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New Reviews for November on Reviews in History

Published: August 23, 2012

The following reviews of possible interest to followers of the Intelligencer were published in November in the Institute of Historical Research’s e-journal Reviews in History.

The first is a review by Alice Reid (no. 817, with editor’s response) of the Small and Special database of patient admissions at the hospital from 1852 until 1914.

Elsewhere a new paperback edition of the Blackwell Companion to Britain in the Later Middle Ages provoked debate (no. 816, and response) between Rowena Archer and the editor S. H. Rigby, while an unsettling account of racism in Britain, Sascha Auerbach’s Race, Law and ‘The Chinese Puzzle’ in Imperial Britain, is analysed (no. 815, again with an authorial response) by Flemming Christiansen.

A new collection of previously published essays by one of Britain’s leading economic historians, Martin Daunton, is reviewed (no. 821) by Jim Tomlinson, who finds State and Market in Victorian Britain: War, Welfare and Capitalism provides a powerful analysis of the dynamics of the Victorian state.

Another pre-eminent historian covered this month is Glenn Burgess, and you can read a review here (no. 822) by Sarah Mortimer of his latest work, British Political Thought, 1500-1660: The Politics of the Post-Reformation. The author’s response is also available.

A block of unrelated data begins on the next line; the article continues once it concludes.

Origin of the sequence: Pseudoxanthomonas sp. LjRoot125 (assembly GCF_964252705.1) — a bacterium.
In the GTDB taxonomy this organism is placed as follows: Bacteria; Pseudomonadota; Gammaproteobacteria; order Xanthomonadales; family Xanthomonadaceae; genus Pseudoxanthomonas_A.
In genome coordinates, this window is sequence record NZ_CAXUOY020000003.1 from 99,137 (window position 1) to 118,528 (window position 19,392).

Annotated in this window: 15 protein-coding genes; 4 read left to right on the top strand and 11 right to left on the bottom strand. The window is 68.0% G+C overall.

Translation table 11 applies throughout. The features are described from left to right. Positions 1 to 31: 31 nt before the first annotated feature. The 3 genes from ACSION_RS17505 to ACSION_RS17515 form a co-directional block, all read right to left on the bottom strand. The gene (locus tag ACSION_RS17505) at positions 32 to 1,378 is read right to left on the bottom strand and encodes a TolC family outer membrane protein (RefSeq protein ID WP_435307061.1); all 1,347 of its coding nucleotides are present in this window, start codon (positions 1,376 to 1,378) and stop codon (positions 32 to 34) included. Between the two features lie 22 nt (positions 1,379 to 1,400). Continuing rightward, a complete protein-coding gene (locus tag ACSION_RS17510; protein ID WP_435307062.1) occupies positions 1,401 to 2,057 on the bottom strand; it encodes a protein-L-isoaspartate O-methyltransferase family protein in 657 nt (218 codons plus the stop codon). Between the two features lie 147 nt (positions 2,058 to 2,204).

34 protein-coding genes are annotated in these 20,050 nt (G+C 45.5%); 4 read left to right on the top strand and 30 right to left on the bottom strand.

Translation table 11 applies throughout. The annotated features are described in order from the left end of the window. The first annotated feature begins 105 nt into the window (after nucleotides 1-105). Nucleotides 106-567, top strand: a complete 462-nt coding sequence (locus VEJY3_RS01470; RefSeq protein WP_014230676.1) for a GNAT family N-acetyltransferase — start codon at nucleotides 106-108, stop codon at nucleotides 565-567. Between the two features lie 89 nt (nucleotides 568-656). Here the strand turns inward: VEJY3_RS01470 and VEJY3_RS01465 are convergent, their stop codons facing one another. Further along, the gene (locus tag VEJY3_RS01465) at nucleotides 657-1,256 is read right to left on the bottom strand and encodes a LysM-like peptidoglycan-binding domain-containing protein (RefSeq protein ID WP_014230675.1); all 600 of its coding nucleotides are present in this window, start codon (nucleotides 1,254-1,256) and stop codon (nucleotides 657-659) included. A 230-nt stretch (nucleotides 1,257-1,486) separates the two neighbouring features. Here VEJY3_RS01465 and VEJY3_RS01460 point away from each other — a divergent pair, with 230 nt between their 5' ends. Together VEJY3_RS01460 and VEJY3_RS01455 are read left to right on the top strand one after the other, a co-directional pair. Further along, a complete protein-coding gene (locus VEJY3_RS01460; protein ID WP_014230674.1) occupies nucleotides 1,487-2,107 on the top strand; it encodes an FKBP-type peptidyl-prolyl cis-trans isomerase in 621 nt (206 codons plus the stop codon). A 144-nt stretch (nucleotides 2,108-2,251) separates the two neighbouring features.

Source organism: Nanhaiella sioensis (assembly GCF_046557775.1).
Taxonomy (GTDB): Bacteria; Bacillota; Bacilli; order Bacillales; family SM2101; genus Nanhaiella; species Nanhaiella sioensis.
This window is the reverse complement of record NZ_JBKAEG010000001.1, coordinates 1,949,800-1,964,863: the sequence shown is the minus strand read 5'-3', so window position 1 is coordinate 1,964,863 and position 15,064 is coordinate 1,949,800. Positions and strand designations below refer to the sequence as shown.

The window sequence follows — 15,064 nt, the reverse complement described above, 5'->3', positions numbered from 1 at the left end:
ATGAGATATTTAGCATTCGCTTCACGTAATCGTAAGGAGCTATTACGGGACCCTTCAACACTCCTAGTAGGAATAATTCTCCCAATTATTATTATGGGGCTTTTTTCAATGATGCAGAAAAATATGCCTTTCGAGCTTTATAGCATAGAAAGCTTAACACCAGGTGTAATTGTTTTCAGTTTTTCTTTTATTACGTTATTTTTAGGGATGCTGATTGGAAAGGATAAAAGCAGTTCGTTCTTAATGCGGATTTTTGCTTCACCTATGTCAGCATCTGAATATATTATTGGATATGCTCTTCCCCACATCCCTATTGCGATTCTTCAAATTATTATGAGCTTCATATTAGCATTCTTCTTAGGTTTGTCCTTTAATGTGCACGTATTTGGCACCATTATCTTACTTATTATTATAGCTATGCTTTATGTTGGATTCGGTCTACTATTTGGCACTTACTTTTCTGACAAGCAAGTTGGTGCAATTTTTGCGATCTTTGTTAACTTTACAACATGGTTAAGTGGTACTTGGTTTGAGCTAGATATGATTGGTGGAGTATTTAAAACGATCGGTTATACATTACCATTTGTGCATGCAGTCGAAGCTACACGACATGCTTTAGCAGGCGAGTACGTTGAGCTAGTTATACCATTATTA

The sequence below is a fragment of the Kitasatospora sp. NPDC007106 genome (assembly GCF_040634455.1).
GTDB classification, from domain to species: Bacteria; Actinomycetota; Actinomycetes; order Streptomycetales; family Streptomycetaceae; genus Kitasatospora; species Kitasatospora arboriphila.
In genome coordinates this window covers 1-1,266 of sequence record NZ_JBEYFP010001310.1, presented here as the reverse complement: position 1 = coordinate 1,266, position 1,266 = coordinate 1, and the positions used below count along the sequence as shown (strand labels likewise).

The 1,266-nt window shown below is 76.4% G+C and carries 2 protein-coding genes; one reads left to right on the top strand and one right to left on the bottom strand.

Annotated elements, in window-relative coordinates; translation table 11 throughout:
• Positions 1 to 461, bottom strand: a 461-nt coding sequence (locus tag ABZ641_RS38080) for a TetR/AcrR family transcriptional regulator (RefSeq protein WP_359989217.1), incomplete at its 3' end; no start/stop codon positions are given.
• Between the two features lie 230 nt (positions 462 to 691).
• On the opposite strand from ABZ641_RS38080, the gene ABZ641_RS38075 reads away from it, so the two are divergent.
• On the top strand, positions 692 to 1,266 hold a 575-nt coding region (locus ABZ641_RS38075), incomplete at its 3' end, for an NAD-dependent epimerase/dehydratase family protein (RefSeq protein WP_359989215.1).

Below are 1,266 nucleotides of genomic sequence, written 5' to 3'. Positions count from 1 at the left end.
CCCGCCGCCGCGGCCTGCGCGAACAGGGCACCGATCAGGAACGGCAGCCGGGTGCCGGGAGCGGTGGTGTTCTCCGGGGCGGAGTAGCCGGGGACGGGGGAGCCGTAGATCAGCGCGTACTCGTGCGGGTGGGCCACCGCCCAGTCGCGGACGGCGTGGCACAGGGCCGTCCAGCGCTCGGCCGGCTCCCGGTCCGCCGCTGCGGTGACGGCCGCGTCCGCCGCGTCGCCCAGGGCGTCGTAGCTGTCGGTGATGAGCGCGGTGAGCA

Also, make sure to check out Peter Yearwood’s response to Carolyn Kitching’s review of Guarantee of Peace: The League of Nations in British Policy 1914-1925.

A very different subject is discussed in Catherine Rider’s take (no. 826) on an examination of differing presentations of men’s and women’s magic in the medieval period and beyond, Hedi Breuer’s Crafting the Witch: Gendering Magic in Medieval and Early Modern England.

The Cabinet Papers 1915-1978 is a new online resource from The National Archives, and is given a glowing review here (no. 828) by Michael J. Hopkins, while in the field of cultural history Ginger Frost’s Living in Sin: Cohabiting as Husband and Wife in Nineteenth-Century England is reviewed (no. 830) by Tanya Evans.

As always, all comments or suggestions should be sent to danny.millum@sas.ac.uk.

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